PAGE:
Court opinions

Deed provisions are not vague, COA rules

June 26, 2014
Jennifer Nelson
Finding that the trial court erred in construing the provision of a plaintiff’s deed in a dispute over use of parking areas, the Indiana Court of Appeals reversed the finding of the existence of a prescriptive easement allowing dance academy customers to use portions of land owned by a neighboring company for ingress and egress from the academy’s property.
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COA: Bank could charge back account after check is lost

June 26, 2014
Jennifer Nelson
A man who withdrew nearly all of the money in a bank account is personally liable to pay back that money to the bank, the Indiana Court of Appeals ruled Thursday. The bank had lost a check deposited into the account and the account holder was unable to help the bank identify the check writer to obtain a replacement check.
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10th Circuit ruling pushes gay marriage closer to Supreme Court

June 26, 2014
 Associated Press
The first ruling by a federal appeals court that states cannot prevent gay couples from marrying makes it more likely the Supreme Court of the United States will ultimately have to make a decision it has so far avoided — do states have the ability to prohibit same-sex marriage?
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Landlords timely delivered itemized damages notice to former tenants

June 26, 2014
Jennifer Nelson
The date a tenant provides her forwarding address to her landlord triggers the 45-day period the landlord has to deliver the itemized damages to the tenant, the Indiana Court of Appeals ruled Thursday.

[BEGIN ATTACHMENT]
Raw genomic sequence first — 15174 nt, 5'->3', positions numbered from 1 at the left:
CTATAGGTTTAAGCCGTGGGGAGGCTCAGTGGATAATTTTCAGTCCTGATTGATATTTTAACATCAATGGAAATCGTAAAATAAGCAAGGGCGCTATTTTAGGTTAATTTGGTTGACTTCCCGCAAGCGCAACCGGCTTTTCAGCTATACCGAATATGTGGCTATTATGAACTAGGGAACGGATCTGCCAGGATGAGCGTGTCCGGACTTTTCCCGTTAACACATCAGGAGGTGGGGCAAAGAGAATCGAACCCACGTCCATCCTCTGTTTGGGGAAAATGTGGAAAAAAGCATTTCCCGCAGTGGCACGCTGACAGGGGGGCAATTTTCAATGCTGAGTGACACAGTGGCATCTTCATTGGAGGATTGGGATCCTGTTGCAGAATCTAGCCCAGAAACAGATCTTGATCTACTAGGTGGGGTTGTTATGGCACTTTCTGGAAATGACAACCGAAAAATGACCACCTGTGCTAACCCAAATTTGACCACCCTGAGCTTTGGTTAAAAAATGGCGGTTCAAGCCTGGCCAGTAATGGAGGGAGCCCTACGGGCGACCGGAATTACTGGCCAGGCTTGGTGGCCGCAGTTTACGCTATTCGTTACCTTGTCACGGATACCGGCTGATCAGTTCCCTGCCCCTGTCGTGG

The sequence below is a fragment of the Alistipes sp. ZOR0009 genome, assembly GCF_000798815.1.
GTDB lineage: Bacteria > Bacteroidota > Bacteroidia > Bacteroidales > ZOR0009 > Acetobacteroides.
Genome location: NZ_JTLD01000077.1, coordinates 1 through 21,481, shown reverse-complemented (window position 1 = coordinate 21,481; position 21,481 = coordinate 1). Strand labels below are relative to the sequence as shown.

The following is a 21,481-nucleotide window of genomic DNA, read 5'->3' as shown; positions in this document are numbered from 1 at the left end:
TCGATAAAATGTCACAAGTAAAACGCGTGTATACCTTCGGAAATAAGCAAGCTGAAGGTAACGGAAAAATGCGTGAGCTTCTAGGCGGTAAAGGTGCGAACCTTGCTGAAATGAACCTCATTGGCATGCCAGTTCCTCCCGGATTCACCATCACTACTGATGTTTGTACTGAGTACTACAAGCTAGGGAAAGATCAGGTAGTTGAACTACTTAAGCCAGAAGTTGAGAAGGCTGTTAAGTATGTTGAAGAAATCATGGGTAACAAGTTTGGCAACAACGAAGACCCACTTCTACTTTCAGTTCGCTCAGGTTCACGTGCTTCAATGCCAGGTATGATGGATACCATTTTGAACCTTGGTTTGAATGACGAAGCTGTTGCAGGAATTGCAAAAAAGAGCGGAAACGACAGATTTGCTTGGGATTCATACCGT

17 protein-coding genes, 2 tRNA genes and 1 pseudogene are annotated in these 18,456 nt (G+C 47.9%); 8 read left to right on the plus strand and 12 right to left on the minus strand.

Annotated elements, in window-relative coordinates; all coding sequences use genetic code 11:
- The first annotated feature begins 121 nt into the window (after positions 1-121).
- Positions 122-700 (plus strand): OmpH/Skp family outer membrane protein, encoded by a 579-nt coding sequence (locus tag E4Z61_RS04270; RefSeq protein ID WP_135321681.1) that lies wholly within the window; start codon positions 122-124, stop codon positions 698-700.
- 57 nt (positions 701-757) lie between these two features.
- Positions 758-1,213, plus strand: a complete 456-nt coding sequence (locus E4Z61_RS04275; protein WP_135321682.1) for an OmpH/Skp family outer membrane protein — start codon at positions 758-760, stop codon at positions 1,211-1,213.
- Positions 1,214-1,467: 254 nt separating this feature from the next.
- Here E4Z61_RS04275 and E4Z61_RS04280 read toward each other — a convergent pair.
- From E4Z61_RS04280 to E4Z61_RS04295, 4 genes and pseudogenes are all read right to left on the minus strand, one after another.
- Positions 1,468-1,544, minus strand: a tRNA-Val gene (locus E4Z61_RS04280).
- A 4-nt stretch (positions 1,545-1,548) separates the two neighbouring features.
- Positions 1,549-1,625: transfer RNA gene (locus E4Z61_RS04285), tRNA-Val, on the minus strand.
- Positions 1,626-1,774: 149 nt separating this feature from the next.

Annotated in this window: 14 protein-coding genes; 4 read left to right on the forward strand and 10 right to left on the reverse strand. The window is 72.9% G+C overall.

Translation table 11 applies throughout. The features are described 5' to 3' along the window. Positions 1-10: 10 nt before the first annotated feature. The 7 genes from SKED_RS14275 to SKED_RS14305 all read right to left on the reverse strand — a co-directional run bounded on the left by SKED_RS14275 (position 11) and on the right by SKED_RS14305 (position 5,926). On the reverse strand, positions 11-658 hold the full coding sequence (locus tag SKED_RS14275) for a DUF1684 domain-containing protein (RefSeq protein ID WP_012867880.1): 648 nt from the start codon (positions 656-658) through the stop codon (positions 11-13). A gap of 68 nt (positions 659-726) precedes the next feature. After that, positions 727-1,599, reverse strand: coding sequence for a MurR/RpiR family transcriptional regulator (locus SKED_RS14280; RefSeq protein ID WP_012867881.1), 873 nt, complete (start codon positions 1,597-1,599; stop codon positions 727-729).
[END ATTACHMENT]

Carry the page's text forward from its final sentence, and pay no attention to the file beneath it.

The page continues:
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COA affirms order that child should remain in Indiana with father

June 26, 2014
Jennifer Nelson
Although the trial court erred in concluding that a Johnson County mother did not relocate to South Carolina for legitimate reasons, the court correctly ordered her son to remain in Indiana with his father, the Indiana Court of Appeals held.
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Church lacks standing to appeal order preventing erection of crosses on city property

June 26, 2014
Jennifer Nelson
An Evansville church that sought to display multiple six-foot-tall crosses along the city’s public Riverfront cannot appeal the court order that prevents the city from allowing the display, the 7th Circuit Court of Appeals ruled Wednesday.
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Clark County loses request to impose excess property tax levy